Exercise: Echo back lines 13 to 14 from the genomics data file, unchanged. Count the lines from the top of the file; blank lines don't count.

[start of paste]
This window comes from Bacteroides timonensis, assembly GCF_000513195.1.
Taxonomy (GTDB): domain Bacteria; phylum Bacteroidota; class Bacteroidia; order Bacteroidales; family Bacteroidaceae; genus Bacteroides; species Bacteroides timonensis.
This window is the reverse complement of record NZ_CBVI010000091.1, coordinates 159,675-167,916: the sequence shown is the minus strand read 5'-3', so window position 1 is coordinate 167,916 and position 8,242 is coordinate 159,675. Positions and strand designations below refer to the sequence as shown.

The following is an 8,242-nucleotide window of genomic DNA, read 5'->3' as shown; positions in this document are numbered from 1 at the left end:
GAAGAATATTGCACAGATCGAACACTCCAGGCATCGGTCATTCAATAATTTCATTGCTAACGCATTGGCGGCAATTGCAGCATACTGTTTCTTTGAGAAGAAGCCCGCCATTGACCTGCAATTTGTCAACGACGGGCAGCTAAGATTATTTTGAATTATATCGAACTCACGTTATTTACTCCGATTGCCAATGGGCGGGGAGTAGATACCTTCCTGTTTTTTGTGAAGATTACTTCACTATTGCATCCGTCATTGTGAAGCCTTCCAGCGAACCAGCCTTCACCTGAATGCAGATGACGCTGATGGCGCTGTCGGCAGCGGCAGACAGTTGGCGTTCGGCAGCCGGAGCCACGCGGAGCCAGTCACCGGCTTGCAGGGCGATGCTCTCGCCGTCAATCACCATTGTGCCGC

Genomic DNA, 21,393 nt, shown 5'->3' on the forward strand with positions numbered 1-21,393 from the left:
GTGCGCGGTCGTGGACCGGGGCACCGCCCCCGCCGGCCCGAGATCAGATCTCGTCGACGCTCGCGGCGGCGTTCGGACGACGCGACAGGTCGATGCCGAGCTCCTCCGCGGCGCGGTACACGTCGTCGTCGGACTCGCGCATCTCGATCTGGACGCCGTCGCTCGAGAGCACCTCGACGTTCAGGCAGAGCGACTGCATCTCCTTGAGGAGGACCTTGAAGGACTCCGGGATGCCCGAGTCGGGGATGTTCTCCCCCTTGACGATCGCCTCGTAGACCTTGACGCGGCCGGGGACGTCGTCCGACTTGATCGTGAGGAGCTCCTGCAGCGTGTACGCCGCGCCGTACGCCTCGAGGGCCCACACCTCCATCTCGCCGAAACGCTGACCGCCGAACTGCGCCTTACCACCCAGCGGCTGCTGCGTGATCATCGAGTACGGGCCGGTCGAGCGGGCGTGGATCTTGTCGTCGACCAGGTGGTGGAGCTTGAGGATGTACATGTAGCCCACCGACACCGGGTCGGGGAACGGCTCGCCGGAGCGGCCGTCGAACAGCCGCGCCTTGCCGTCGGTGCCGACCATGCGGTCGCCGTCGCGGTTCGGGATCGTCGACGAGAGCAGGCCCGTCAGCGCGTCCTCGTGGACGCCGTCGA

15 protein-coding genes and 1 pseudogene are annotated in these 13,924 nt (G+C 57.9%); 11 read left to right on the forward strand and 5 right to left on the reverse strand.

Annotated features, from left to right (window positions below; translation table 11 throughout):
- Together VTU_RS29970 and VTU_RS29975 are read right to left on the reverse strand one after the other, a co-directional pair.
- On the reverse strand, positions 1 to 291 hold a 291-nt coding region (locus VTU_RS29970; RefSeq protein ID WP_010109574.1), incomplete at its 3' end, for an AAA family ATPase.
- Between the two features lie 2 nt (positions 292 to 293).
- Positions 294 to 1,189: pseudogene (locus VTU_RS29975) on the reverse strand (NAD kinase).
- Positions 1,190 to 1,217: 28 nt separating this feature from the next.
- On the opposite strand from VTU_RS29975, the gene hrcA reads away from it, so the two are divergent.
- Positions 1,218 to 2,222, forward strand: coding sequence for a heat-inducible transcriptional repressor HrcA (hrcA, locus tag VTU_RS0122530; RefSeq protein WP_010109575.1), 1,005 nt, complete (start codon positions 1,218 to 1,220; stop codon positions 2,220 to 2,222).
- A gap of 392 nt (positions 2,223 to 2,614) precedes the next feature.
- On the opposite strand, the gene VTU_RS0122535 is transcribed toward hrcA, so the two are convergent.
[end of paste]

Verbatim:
- Positions 294 to 1,189: pseudogene (locus VTU_RS29975) on the reverse strand (NAD kinase).
- Positions 1,190 to 1,217: 28 nt separating this feature from the next.